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Washington Square Park Makeover

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Washington Square Park, Haven for Eccentricity, Is Set to Fall Into Line

By TIMOTHY WILLIAMS | May 10, 2005

Washington Square Park, the scruffy spot with an anything-goes tradition, is about to get a perimeter fence and a lock, courtesy of a Parks Department makeover.

Today, the Landmarks Preservation Commission is expected to approve a $16 million redesign, the last step before the 9.75-acre park will be altered in its most significant way since Eleanor Roosevelt helped lead the fight to ban automobile traffic from Washington Square in 1959.

Under the plan, the park's centerpiece fountain would be shifted into precise alignment with the Washington Square Arch as seen from Fifth Avenue. The park's quirky changes in elevation would be leveled off. Two popular dog runs would be moved. Three six-foot-high asphalt mounds, part of an old playground, would be flattened. A large plaza would be replaced by a lawn. And a four-foot-high granite and iron fence would go up along the perimeter, along with gates that would be locked at night.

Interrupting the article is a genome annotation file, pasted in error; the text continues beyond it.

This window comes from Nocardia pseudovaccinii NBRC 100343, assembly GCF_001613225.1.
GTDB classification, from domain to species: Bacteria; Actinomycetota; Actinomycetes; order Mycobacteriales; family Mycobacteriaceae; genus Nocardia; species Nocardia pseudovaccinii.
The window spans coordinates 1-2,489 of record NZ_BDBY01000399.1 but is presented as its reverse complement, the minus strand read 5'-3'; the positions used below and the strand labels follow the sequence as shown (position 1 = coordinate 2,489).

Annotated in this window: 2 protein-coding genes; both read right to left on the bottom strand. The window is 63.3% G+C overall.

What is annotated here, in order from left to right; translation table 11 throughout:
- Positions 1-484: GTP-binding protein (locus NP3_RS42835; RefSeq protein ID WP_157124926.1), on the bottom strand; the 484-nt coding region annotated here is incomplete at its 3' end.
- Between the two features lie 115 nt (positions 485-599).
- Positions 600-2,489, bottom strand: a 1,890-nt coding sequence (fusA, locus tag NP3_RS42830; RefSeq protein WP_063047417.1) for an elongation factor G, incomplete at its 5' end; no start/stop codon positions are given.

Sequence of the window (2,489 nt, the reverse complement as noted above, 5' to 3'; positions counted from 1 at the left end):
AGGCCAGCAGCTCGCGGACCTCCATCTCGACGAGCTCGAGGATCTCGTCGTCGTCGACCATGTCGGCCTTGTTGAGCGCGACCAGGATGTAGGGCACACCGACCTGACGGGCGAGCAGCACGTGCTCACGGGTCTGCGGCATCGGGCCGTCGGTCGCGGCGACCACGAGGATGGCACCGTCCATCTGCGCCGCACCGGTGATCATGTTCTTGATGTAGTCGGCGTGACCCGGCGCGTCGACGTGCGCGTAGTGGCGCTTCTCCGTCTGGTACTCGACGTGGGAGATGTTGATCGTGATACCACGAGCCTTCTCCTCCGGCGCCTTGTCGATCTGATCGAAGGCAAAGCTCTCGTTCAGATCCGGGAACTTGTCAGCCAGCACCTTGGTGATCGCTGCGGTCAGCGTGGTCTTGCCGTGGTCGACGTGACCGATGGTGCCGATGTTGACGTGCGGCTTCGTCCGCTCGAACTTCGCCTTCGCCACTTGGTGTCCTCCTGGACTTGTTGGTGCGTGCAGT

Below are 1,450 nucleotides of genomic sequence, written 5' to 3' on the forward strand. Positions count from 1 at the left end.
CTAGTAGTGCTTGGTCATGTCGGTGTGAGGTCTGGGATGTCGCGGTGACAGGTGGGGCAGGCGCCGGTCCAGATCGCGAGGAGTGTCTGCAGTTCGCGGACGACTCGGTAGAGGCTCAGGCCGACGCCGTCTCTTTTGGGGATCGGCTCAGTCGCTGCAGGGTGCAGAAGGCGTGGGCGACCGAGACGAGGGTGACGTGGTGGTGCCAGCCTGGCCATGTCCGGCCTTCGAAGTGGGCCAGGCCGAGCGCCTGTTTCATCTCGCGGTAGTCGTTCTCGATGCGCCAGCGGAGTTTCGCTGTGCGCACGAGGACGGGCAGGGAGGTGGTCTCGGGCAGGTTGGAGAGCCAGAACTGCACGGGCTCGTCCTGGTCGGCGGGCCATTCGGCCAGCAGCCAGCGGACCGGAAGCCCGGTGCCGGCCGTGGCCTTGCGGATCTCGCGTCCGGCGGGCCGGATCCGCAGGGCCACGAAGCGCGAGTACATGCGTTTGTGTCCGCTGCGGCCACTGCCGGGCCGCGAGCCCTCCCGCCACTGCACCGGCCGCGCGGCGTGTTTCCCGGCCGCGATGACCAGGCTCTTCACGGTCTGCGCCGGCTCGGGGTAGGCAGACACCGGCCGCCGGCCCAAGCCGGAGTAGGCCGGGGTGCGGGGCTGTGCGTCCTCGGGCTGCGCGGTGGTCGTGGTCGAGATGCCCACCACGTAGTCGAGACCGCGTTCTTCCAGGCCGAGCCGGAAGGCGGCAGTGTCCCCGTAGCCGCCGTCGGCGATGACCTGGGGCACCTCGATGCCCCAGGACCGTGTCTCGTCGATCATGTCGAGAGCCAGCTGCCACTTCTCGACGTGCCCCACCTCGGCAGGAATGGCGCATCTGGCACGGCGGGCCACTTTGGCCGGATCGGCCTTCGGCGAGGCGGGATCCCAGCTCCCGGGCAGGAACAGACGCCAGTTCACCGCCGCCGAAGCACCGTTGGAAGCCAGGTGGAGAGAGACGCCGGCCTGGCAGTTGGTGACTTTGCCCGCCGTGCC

"They're sanitizing the park, taking away a lot of its charm and freedom," said Carol Massa, president of the MacDougal Block North Association. "It's overkill."

Few people disagree that Washington Square needs a face-lift. The fountain leaks, the pathways and pavement are badly cracked and the grass is often not green. But in a park in which there is a vice president in charge of the dog runs, and the asphalt mounds have their own preservation group, change does not go down smoothly, said the parks commissioner, Adrian Benepe.

"There's a constituency for every little part of the park," he said, "and there are going to be people who are going to be contrarian no matter what."

The Landmarks Preservation Commission vote will determine only whether the plan violates city landmark laws. The plan has already been approved by the local community board and no further approval is needed. The three-year project could start in late June. Officials say that the work will not disrupt New York University graduations, which take place in the park.

Continue reading at: The New York Times


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I sorta like the quirkiness and unkempt nature of Washington Square. It could use better lighting at night but I wouldn't necessarily care for a lawn or filling of the fountain.

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